A debut memoir that traces an unlikely trajectory from isolation and poverty to financial success and hard-won self-knowledge.
In a book that reads more like oral history than crafted narrative, Sana recounts the forces that shaped his identity as an African-American. Born Bernard Sutton in 1968, Sana grew up in inner-city Washington, D.C., in a neighborhood dominated by gangs and drugs. He was raised by a single mother who suffered from mental illness so severe that she could not work, and even as a young teenager, Sana looked for ways to supplement his mother’s Social Security checks. Although he saw his friends making money through drug sales and robbery, he refused to get involved. Instead, he loaded grocery bags for tips and worked as a cook at a fast-food restaurant. Earning his own money, writes the author, “gave me a sense of pride.” Despite financial straits, his mother made sure that he went to the best schools possible and pushed him to do well. He attended Gonzaga, a prestigious high school where the student body was largely white and college bound. The transition from his crumbling African-American neighborhood caused “a lot of culture shock” that resulted in altercations with classmates. But a combination of grit, intelligence, and teachers’ encouragement fueled his determination. School became an escape route: Sana attended Mount Saint Mary’s College, where he discovered Eldridge Cleaver and Malcolm X, whose books exerted a great impact on his changing consciousness. He became passionately interested in African-American history and culture, which led to his adopting an African name. After graduating magna cum laude with a degree in business and accounting, he worked at an accounting firm and also joined a friend to sell books like the ones that had influenced him. Their hard work led to the establishment of a thriving chain of bookstores, Karibu Books. Sana’s personal life was difficult, and he is forthright about the sexual and emotional problems that beset his relationships with women and the tumultuous losses that afforded him new insight into his identity.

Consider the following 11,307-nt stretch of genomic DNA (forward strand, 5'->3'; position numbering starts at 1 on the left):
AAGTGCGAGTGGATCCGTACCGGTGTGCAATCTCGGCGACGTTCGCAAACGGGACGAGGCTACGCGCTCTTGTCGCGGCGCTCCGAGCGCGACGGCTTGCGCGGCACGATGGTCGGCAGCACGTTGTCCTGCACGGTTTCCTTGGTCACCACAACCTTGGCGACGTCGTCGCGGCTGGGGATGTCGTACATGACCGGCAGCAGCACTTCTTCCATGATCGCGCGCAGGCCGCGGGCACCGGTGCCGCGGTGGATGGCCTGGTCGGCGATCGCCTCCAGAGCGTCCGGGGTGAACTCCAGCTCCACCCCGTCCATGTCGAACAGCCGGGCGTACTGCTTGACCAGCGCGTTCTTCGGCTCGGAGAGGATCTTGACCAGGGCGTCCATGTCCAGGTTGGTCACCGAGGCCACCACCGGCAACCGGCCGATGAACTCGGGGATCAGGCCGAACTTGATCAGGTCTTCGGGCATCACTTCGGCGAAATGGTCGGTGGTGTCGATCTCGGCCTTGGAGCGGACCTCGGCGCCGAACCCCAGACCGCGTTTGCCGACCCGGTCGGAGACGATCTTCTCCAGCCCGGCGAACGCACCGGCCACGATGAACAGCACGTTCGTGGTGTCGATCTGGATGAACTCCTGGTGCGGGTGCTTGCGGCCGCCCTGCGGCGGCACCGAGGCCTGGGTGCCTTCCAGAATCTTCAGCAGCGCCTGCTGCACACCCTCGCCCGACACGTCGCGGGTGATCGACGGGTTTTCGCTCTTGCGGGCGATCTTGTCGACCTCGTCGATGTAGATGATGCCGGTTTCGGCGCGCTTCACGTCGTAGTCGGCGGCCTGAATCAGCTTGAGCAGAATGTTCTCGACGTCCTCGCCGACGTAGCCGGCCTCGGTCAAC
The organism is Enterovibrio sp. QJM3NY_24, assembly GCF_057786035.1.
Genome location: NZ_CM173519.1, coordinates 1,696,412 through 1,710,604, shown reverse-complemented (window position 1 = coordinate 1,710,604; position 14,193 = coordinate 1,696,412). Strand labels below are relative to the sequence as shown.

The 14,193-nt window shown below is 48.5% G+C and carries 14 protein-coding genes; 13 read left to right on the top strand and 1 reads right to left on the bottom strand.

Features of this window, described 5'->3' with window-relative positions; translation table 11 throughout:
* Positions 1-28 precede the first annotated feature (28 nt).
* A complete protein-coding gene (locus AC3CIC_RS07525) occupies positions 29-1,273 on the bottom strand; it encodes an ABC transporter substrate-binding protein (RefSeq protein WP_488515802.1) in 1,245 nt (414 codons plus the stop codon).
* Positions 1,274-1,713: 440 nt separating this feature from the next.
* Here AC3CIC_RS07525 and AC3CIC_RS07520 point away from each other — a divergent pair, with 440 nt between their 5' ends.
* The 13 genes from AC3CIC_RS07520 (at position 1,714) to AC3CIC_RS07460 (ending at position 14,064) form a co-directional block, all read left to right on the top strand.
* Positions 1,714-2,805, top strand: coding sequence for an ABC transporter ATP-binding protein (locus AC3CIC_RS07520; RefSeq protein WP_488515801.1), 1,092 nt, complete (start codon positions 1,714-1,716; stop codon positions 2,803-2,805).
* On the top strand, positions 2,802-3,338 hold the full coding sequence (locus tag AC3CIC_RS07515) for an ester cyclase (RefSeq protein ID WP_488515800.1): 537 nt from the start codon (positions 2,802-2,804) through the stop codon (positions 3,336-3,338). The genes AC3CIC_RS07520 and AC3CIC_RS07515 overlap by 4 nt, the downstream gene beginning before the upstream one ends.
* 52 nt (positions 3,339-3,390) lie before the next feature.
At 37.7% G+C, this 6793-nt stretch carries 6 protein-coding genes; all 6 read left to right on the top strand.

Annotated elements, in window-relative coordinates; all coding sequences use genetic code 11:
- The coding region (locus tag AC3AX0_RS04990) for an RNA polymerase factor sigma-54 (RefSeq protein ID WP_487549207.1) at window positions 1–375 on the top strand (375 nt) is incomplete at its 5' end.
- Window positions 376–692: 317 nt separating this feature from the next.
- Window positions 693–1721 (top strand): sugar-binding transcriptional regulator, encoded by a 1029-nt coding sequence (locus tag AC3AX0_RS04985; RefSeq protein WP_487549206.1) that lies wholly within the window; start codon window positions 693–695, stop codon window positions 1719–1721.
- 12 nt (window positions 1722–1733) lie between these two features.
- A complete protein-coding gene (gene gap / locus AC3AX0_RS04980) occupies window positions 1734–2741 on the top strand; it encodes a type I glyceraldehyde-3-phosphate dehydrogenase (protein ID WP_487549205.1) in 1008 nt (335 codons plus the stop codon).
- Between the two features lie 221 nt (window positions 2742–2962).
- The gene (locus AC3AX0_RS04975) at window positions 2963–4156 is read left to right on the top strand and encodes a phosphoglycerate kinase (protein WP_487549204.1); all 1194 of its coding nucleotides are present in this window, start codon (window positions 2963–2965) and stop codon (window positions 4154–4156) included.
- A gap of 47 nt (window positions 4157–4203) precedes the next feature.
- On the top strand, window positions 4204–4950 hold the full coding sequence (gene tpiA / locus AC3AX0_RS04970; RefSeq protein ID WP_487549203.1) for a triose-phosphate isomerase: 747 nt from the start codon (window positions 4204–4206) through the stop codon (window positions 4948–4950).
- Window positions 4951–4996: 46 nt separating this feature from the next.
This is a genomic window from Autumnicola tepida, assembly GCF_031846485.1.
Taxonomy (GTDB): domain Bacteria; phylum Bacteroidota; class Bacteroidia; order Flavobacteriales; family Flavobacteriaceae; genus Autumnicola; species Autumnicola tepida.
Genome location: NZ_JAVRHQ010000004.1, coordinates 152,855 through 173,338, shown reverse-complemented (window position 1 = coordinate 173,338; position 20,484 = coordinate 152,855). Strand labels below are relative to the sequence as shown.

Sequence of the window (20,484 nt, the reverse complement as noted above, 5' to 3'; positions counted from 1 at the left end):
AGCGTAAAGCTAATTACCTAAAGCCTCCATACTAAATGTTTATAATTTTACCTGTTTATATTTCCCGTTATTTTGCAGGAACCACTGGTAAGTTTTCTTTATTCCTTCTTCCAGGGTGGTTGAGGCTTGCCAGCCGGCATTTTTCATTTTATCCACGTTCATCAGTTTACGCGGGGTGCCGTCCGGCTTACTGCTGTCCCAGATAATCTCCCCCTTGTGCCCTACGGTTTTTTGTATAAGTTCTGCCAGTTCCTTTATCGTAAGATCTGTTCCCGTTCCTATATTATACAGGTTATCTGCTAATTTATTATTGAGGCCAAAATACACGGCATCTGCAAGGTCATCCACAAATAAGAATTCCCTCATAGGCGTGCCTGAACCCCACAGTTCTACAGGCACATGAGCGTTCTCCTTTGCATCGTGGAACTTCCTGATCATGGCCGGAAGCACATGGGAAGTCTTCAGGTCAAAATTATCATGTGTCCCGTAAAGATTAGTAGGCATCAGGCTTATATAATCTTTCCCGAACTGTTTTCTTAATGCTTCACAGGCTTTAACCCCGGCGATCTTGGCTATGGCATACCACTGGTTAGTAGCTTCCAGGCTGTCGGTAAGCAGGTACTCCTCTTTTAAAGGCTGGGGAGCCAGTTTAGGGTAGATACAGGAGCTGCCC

A candid testimony of struggle and achievement.